• The Write-upMy Second DraftIve had the opportunity to lead and manage teams multiple times in my career, and while I may nothave always been the best a it, I have picked up and learned a few things along way that I try to putinto practice today. Many of these lessons havent been easy to learn, and sometimes they werentthat easy to endure, however, theyve all helped me become much better at what I do, and they allowme to have empathy for those people who either report to me or manage me in one way or another.If youre interested in learning from some of the hard lessons Ive learned, or in just laughing along atmy folly, Ill have plenty of material to provide you with that opportunity.Most of my career has been an exercise in trial-by-fire. This process may work well when youre adesigner and youre trying to master the art of the task flow, site map, wireframe, prototype,personas, and so on, but with leadership, the option to go back to the drawing board isnt quite asreadily available--nor as painless to your pride, and potentially your pocketbook. Im going to sharesome of things Ive learned in my efforts to become a better manager of designers, and in the worldof business in general.C+
    • The Write-upEvolution of the Write-up• First: Write Hard & Fast; Get Ideas Out• Put It Down: Walk Away; Come Back Later• Revise: Review It with Friends, Peers, Conference Organizers• FinalFinal_v2: You May Change It Again (and Again), After You’vePresented It; Some Conferences Require More or Less ThanYou’ve Written
    • The Write-upI Have Some Pretty Great, Honest Friends
    • Seriously Great Friends
    • The Write-upMy Third, Mostly-Final DraftMost of my career has been an exercise in “trial by fire.” This process worked well when I was adesigner and was trying to master the art of the task flow, site map, wireframe, prototype, personas,and so on. In leadership positions, the option to go back to the drawing board or to iterate hasnt  always been readily available--nor as painless to my pride and potentially my pocketbook.Many of these lessons haven’t been easy for me to learn. It’s been tough to simultaneously removeobstacles without becoming one,  or learning how to say “no” (and the flavors of yes and no!) whenIve also wanted people to be satisfied with me and the work Im doing. However, these lessons haveall helped me become better at managing to some degree, while instilling a strong sense of empathyfor those people who either report to me, or bless their souls, manage me in one way or another.If you’re interested in learning from some of the hard lessons I’ve learned, or in just laughing at myfolly, I’ll have plenty of material to provide you with either opportunity.B+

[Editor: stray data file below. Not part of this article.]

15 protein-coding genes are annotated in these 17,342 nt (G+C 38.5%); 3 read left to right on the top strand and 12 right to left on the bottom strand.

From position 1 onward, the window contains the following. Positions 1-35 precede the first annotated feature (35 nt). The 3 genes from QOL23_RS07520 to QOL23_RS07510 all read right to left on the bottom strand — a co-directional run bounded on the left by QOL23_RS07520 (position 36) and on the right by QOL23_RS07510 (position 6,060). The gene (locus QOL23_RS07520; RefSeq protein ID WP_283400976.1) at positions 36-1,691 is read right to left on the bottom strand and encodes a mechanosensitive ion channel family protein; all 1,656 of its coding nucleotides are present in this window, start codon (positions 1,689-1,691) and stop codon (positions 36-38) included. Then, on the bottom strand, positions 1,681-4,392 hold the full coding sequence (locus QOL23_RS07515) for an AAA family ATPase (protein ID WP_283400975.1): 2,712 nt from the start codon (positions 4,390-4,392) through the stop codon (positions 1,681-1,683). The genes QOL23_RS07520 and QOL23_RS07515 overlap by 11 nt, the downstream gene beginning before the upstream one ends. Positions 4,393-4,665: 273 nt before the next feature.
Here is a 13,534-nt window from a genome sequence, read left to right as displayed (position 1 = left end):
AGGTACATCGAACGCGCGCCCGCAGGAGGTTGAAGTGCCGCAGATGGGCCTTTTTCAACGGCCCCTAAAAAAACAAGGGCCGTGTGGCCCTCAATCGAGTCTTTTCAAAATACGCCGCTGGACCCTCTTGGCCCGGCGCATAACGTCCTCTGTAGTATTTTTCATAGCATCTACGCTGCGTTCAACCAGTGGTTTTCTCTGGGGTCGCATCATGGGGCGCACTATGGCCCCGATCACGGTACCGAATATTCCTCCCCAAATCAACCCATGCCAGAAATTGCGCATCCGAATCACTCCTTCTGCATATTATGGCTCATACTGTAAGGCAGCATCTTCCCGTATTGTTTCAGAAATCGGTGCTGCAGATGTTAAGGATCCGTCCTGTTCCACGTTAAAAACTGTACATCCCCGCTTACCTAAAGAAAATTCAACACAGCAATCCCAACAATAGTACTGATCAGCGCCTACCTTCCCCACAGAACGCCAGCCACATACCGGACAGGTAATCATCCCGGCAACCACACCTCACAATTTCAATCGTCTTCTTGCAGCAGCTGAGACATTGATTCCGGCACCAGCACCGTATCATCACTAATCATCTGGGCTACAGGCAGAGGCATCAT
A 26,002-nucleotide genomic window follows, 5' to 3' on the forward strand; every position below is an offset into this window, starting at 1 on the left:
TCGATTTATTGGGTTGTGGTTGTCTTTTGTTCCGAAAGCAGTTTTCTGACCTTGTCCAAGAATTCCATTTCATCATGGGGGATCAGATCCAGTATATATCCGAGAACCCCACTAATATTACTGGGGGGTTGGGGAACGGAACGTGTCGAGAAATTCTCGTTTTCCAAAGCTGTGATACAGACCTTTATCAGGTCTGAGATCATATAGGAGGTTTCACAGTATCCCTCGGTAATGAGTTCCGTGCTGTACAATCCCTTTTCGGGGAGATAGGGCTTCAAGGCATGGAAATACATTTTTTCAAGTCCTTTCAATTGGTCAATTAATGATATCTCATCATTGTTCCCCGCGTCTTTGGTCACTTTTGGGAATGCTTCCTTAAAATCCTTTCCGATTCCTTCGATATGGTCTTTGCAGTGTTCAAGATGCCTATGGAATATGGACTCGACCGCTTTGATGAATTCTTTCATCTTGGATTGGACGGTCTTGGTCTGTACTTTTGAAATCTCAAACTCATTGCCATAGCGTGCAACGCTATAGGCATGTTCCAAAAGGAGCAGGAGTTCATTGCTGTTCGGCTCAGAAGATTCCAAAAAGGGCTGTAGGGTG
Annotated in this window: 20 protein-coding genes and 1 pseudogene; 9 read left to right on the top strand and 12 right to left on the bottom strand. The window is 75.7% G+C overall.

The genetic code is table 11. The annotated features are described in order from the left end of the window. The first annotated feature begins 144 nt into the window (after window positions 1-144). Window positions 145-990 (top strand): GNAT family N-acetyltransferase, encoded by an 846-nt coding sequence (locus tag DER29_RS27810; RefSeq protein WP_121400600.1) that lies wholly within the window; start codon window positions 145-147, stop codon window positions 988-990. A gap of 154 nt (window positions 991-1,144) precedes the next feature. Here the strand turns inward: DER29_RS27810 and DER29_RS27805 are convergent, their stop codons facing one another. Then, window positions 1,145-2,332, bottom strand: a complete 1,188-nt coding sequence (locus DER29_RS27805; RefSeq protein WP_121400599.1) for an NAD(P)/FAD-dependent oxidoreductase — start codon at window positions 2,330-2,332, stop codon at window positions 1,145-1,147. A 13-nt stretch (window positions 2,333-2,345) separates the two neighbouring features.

• The Write-upEvolution of the Write-up• First: Write Hard & Fast; Get Ideas Out• Put It Down: Walk Away; Come Back Later• Revise: Review It with Friends, Peers, Conference Organizers• FinalFinal_v2: You May Change It Again (and Again), After You’vePresented It; Some Conferences Require More or Less ThanYou’ve Written